The essential problem for the GOP is that the local crazies whom the GOP has worked so hard to elect since the Tea Party revolution in 2010 cannot keep from firmly grabbing various third rails of national electoral politics. Let’s be clear: national Republicans, whether they support Trump or someone else, want to talk about only three things, the economy, immigration and crime. These are the issues they see as advantageous, regardless of the merits, the ones where they believe Biden is vulnerable. Here are the issues they want to avoid: abortion, guns, climate change, Trump/election denial/Jan 6/indictments. They know that the majority of the country does not agree with the GOP positions on those issues, period. So the goal is to manage the national conversation around the economy, immigration and crime. So imagine when members of their own party take some inflammatory action on any of the GOP’s vulnerable issues that forces national candidates to take a position – this is beyond the pale, and it is easy to see why
This happened in spades over the past several weeks. The Trump indictment sent GOP politicians scurrying for cover, because what are they going to say? Well, on this one, at least, they can point to Bragg and his alleged connections to Soros, his weak case and so on. But even this one is tough, because while the esoterica of the law may be on their side (at least until Bragg shows compelling evidence that links the hush money to a felony like campaign finance or tax fraud), the basic facts are hard to defend. Trump had an affair with a porn star (Trump denials aside); he tried to buy her silence weeks before the 2016 election through the tried-and-true “catch and kill” method with David Pecker; Pecker refused, so Cohen paid her off and Trump had to come up with some way to re-pay Cohen on a tax-neutral basis and cover his tracks in the bookkeeping. Ugh, imagine defending that to Swing State Middle America night after night on the campaign trail!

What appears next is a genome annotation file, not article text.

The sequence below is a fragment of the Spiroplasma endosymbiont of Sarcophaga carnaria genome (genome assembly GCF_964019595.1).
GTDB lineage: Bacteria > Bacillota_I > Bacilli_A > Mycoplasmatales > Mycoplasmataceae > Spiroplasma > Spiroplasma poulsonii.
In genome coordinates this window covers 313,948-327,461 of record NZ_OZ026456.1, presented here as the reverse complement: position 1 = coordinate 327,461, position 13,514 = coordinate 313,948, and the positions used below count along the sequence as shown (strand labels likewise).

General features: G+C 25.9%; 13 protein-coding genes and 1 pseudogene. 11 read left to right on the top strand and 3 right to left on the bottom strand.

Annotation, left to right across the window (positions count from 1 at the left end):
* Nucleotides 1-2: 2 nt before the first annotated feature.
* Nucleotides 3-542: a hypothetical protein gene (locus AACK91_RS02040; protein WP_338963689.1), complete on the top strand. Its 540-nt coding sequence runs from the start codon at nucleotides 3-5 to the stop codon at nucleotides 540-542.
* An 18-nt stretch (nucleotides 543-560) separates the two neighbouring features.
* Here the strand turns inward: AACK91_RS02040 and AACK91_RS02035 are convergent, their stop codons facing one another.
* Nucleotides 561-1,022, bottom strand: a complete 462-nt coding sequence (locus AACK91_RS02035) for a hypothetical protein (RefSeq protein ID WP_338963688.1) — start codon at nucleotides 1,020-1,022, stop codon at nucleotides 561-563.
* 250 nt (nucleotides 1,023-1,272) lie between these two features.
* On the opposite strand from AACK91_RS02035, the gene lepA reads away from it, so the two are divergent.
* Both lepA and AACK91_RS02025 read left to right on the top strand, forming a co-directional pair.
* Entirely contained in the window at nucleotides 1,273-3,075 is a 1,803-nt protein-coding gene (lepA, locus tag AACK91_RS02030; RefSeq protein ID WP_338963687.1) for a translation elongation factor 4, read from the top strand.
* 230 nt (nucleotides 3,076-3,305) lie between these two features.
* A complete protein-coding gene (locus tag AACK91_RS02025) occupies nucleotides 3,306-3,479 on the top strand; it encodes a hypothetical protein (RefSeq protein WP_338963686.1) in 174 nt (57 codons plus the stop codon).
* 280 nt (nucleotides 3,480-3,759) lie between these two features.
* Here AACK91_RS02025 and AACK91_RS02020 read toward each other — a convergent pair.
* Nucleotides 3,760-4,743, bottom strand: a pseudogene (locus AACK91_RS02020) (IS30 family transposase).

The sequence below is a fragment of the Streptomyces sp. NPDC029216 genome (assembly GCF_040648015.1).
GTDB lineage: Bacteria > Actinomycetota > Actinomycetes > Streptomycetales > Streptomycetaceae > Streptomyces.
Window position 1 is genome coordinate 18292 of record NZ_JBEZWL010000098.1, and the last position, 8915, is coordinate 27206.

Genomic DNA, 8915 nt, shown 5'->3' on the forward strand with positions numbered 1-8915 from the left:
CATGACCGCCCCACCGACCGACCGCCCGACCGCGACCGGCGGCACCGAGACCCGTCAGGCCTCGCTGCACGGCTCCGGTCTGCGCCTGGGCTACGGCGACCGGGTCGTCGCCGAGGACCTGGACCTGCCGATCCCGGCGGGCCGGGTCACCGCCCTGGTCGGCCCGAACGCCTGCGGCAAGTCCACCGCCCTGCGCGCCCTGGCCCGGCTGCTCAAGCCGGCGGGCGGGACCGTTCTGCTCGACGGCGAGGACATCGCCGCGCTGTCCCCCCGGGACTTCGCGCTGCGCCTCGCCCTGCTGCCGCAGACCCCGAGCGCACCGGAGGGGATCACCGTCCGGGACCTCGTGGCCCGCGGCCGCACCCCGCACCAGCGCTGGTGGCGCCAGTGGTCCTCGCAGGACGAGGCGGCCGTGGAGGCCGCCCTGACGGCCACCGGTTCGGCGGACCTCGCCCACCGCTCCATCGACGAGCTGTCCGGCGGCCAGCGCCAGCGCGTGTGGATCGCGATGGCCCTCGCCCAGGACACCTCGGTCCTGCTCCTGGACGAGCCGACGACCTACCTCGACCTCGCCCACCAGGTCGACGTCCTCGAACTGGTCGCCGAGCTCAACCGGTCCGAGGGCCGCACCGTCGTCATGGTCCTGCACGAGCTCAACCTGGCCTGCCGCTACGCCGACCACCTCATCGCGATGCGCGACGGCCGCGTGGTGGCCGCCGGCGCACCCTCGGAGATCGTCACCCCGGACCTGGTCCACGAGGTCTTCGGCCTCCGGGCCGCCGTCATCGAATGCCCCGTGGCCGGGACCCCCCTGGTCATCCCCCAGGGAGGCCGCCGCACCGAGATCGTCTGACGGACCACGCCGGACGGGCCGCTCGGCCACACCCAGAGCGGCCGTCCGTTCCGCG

But even THAT is more palatable than talking about guns. There are more than twice as many mass shootings in the U.S. as there are NFL football games (647 of the former in 2022, 272 of the latter). The GOP game plan for mass shootings is simple: express sympathy, talk about mental health, and wait for the hysteria to die down. But in Nashville, the scene of the last mass shooting, the local GOP-controlled legislature decided to try to expel three Democratic members who violated a few norms in protesting the shootings. Talk about killing the ant with an elephant -- suddenly it was national news, real time. Then they managed to expel the two young Black guys while sparing the white woman on national TV. Then the districts that had been disenfranchised voted to replace the expelled Black legislators with….the very same two Black legislators! So the locals took a terrible look – another mass shooting featuring an AR-15 – and managed to add free speech and racist overtones to it, all apparently for symbolic purposes only! Imagine trying to defend that on the campaign trail?